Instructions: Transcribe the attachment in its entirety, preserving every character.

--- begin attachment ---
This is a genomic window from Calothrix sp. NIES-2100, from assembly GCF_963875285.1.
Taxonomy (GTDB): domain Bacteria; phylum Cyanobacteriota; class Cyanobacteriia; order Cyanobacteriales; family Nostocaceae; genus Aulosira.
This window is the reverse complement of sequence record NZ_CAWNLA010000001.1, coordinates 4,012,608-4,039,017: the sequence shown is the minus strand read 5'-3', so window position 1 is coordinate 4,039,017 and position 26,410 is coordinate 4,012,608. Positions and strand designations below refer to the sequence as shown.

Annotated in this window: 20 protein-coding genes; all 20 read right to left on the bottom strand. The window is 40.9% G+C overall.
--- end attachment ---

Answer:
This is a genomic window from Calothrix sp. NIES-2100, from assembly GCF_963875285.1.
Taxonomy (GTDB): domain Bacteria; phylum Cyanobacteriota; class Cyanobacteriia; order Cyanobacteriales; family Nostocaceae; genus Aulosira.
This window is the reverse complement of sequence record NZ_CAWNLA010000001.1, coordinates 4,012,608-4,039,017: the sequence shown is the minus strand read 5'-3', so window position 1 is coordinate 4,039,017 and position 26,410 is coordinate 4,012,608. Positions and strand designations below refer to the sequence as shown.

Annotated in this window: 20 protein-coding genes; all 20 read right to left on the bottom strand. The window is 40.9% G+C overall.